Winning a $100,000 Machine Learning Competition

Stephan Held wins "Amazon Last Mile Routing Research Challenge" with two colleagues

 

Stephan Held vom Forschungsinstitut für Diskrete Mathematik

Bonn, 05.08.2021. How can parcel delivery be optimized with a mass of routes and parcels? More precisely, how can algorithms learn and use the knowledge and behavior of experienced drivers? To solve this problem, Stephan Held together with two colleagues from Canada and Denmark, has now emerged as the winner of a worldwide competition - the "Amazon Last Mile Routing Research Challenge". The competition is organized by Amazon and the MIT Center for Transportation & Logistics in Boston. The prize money of $100,000 for the winning team attracted 2,285 participants from all over the world this year.

The goal of this competition was to develop algorithms that leverage the knowledge of experienced drivers, who often modify automatically computed routes based on their tacit knowledge about traffic congestion, ongoing road constructions or customer availability.

The mathematical approach of the problem is a new variant of the well-known traveling salesperson problem (TSP). The TSP asks for a shortest tour through a given set of points. The question if efficient algorithms for the TSP exist or not boils down to the open millennium problem P vs. NP.

In the first part of the competition, the algorithms´ should learn the driver knowledge from around 6000 historical routes using machine learning techniques. Then, for a different set of approximately 3000 historical instances with undisclosed routes, new routes should be computed. These computed routes were scored based on their differences to the actually driven routes.

The team by Stephan Held from the Research Institute for Discrete Mathematics and Hausdorff Center for Mathematics, William Cook (University of Waterloo, Canada), and Keld Helsgaun (Roskilde University, Denmark) tackled the contest by rather advancing traditional local search algorithms for the TSP. Indeed, by inspecting the driven routes they detected a two-level hierarchical cluster structure in most of the underlying routes. Adding these structures as a side-constraint leads to a new variant of the TSP with hierarchical cluster constraints. In addition, precedence constraints between clusters were derived from one of the known driver routes with the most similar cluster structure, leading to a new type of disjunctive precedence constraints.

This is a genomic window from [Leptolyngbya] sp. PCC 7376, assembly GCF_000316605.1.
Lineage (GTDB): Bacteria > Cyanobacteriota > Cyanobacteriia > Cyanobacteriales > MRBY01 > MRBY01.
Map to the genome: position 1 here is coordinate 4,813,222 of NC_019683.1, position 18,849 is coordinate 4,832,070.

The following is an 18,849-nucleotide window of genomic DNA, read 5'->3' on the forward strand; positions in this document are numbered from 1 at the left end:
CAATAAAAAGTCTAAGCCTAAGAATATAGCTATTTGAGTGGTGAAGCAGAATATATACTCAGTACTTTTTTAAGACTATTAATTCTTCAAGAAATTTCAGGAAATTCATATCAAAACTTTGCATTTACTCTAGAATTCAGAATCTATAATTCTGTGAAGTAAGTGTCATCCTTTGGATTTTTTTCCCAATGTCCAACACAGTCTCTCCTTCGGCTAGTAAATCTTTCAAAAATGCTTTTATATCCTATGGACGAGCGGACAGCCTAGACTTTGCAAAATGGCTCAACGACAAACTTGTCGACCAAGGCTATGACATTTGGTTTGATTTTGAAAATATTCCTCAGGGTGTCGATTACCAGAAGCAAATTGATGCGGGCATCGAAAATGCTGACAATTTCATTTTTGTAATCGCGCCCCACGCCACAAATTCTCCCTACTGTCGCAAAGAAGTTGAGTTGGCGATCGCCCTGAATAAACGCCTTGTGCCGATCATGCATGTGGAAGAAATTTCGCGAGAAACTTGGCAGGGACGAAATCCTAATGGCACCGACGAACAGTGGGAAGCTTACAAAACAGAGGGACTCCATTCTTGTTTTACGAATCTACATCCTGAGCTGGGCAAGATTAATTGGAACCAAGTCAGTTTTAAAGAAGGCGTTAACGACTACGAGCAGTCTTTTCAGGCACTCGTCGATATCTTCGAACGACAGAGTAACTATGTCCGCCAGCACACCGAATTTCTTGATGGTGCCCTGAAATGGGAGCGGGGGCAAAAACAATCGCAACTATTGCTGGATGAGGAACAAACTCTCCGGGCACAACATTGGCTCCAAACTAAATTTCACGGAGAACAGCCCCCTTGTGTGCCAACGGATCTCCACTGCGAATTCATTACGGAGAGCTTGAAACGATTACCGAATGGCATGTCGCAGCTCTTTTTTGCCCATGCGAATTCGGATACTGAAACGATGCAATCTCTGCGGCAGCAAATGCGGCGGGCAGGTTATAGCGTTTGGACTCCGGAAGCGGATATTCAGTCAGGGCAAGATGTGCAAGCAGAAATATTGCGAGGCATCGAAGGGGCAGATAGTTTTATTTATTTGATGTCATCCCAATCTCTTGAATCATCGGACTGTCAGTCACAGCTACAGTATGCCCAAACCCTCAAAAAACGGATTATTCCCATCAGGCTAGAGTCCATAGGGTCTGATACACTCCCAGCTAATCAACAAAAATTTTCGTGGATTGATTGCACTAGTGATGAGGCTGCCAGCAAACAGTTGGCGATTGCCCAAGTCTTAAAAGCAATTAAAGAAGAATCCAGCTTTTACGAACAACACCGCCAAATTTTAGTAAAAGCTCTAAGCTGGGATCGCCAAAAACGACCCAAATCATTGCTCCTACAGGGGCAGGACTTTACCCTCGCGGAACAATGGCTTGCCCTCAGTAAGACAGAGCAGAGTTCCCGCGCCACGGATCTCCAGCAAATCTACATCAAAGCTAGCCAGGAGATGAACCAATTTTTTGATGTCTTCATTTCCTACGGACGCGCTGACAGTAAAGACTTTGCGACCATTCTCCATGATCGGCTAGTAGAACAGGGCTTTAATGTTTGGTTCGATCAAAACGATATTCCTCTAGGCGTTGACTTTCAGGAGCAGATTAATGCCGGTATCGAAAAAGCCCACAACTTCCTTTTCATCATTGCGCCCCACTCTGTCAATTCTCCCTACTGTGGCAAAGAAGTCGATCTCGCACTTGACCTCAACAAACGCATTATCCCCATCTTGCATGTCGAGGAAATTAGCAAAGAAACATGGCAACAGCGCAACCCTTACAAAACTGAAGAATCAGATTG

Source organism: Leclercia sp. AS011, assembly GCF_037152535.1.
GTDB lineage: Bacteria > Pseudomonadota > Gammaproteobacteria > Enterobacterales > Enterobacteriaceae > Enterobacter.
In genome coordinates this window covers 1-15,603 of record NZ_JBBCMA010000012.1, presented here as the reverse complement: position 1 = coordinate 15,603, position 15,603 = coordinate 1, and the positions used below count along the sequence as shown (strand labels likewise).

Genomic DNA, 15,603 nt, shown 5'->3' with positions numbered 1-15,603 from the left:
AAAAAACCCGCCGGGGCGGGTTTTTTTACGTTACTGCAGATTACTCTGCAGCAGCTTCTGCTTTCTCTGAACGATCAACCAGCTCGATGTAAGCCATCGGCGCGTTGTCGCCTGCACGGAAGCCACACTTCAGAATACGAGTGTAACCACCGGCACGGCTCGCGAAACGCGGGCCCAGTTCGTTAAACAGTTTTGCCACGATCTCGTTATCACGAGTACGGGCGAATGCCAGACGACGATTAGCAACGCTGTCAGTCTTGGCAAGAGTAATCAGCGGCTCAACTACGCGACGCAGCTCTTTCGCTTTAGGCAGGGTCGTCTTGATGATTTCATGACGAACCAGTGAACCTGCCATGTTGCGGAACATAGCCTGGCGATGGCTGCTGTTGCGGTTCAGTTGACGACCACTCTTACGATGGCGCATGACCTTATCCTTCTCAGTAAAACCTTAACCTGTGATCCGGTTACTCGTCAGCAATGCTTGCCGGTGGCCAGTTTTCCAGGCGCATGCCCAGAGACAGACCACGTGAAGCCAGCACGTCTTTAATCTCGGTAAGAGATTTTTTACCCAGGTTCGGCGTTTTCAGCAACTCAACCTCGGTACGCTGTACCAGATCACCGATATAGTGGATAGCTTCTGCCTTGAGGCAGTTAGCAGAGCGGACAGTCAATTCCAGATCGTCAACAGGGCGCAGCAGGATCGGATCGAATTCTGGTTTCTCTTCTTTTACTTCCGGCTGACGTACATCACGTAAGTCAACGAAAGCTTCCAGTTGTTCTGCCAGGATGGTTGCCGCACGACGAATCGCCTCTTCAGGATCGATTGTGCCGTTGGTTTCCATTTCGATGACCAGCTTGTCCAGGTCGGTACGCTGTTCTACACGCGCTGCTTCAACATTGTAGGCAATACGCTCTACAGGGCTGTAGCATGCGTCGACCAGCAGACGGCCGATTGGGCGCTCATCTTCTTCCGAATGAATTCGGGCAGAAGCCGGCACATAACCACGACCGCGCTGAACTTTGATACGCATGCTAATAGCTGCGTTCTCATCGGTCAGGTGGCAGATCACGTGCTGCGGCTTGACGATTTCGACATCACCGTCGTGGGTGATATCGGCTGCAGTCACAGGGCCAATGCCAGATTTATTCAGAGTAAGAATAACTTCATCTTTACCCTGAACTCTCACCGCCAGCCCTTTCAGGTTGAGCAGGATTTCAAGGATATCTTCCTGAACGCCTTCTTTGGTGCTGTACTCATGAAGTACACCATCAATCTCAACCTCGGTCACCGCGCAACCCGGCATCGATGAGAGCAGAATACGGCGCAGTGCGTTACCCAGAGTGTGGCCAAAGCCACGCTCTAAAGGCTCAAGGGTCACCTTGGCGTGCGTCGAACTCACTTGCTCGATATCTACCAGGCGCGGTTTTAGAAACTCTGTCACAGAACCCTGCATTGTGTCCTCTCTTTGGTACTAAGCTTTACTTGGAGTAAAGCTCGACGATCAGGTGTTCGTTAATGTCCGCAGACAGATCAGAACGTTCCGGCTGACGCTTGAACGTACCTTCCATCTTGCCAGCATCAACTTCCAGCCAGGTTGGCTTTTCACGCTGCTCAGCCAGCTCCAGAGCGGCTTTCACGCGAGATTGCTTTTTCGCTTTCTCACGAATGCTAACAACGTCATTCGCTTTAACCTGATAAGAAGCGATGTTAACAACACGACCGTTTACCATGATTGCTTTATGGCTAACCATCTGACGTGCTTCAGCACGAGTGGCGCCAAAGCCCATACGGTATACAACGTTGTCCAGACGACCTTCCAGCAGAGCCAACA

Large gap to second place

Advancing existing combinatorial local search algorithms to efficiently handle the new constraint types, the team finished with a 42 percent better score than the runners-up. From the twelve hour time limit that was granted to learn from the historic routes the winning approach used approximately five minutes to extract the precedence constraints. “To compute the 3000 new routes the strict time limit of four hours was almost consumed to improve the score as much as possible,” say Stephan Held. “In retrospect, a ten minute computation time would probably have been sufficient to maintain the lead.”

Only a 35 percent minority of the participants pursued a machine learning approach for this learning competition. One reason might be that machine learning techniques did not yet prove particularly useful for the traditional TSP and other combinatorial optimization problems, despite great research efforts in this direction. “Of course, in the future better combinatorial optimization algorithms, possibly in combination with machine learning techniques, will likely lead to even better results for this contest problem,” says Stephan Held, who is also a member of the Transdiciplinary research area “Modelling” at the University of Bonn.

The source code of the winning team is published under the MIT open source license to spark future progress in the area: https://github.com/heldstephan/jpt-amz. A technical report with a detailed description will soon appear in the MIT technical report series.

Stephan Held is also involved in a joint research project on route planning between the University of Bonn and Greenplan, a subsidiary of Deutsche Post DHL. In this project traffic forecasts, delivery time windows, driver breaks, and many other things are considered by the newly developed algorithms. Recently, this cooperation contract has been extended for an unlimited period.

More about the "Amazon Last Mile Routing Research Challenge": https://routingchallenge.mit.edu/

Amazon's press release